3. C hominis has been isolated almost exclusively from patients with endocarditis. In addition to being part of the normal flora of the mouth and upper airway, it is isolated from the large bowel. However, most C hominis bloodstream infections are secondary to oral pathology. They are gram-negative or gram-variable pleomorphic rods with bulbous swelling of both ends that are characteristically grouped in chains, clusters, or rosettes. Seventy-five percent of cases have underlying heart disease, with 43% involving the mitral valve and 36% the aortic valve. Arterial embolization is documented in 40% of patients.
4. E corrodens takes its name from its ability to corrode (or pit) the agar during growth. It is a gram-negative pleomorphic, often coccobacillary, rod that exudes a chlorine bleach odor. It is facultatively anaerobic. It is part of the oral flora and many other mucosal surfaces. E corrodens is usually isolated with other organisms, especially strains of streptococci. This organism is a well-recognized cause of cellulitis resulting from human bites and clenched-fist injuries. It has also been found to be a common cause of soft-tissue infections and endocarditis in drug users. This association may arise from the habit of intravenous drug abusers to lick their needles for good luck. These infections are often complicated by osteomyelitis of the underlying bones. It may produce various pulmonary infections (eg, empyema, pneumonia, septic emboli) that mimic those caused by strict anaerobes. Most patients with E corrodens endocarditis have underlying valve lesions. Compared to cases of IE caused by the other members of the HACEK group, the valvular infections of E corrodens are usually due to intravenous drug abuse.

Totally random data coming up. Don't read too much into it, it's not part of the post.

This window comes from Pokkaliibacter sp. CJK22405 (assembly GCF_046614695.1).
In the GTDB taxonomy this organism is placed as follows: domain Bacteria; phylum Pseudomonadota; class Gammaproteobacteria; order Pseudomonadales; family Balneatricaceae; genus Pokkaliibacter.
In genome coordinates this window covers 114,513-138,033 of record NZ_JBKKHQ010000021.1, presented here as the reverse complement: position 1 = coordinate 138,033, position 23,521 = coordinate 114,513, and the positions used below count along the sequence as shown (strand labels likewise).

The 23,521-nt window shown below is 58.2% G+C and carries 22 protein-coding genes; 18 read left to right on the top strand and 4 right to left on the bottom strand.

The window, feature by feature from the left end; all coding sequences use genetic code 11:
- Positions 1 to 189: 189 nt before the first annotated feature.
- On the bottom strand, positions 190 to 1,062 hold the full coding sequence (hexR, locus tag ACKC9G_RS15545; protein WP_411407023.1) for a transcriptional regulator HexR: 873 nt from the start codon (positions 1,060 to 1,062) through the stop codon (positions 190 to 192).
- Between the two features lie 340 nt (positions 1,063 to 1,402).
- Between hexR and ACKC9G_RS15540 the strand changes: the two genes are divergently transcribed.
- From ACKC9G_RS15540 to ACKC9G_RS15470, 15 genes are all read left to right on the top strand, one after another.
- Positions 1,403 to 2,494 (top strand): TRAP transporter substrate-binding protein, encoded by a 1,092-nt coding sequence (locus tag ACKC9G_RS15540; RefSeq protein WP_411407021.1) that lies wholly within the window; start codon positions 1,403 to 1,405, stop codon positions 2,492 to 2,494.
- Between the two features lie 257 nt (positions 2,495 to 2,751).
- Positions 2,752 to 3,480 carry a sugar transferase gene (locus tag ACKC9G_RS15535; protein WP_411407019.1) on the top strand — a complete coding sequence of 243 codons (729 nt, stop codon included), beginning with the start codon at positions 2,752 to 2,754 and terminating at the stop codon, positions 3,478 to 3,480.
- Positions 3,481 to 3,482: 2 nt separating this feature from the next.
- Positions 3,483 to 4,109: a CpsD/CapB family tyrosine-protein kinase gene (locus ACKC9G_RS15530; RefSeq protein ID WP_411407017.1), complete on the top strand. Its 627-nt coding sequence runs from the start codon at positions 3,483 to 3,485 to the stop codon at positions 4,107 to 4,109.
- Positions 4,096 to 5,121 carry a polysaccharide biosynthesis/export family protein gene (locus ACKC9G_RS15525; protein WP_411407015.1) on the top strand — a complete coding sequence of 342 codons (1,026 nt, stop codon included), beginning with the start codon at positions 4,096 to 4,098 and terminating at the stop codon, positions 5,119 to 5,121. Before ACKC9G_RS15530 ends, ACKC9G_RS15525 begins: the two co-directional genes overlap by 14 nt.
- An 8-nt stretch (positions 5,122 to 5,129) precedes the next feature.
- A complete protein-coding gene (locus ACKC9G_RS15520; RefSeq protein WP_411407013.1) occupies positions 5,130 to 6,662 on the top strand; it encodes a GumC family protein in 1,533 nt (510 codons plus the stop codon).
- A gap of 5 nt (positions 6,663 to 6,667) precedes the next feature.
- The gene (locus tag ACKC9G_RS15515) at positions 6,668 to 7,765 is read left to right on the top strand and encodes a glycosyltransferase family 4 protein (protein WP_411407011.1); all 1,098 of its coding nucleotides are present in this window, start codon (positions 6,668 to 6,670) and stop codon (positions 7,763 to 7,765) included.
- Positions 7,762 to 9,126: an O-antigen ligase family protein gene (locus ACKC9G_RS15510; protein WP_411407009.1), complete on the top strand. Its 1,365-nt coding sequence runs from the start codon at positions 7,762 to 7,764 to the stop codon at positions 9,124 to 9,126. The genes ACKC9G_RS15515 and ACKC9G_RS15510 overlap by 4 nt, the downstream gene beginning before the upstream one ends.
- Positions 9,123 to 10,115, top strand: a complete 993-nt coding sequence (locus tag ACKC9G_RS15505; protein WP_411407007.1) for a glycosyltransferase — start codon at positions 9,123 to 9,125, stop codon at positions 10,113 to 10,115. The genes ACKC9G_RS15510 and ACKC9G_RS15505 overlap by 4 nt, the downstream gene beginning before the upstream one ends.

5. Kingella species are small gram-negative organisms whose shapes range from those of cocci to those of coccobacilli. This organism can also cause pitting of the agar. The Kingella genus includes 3 species: Kingella kingae, Kingella denitrificans, and Kingella indologenes. IE is usually caused by K kingae. Only approximately 20 cases of endocarditis have been described. Unlike with the other HACEK organisms, Kingella IE progresses quite rapidly.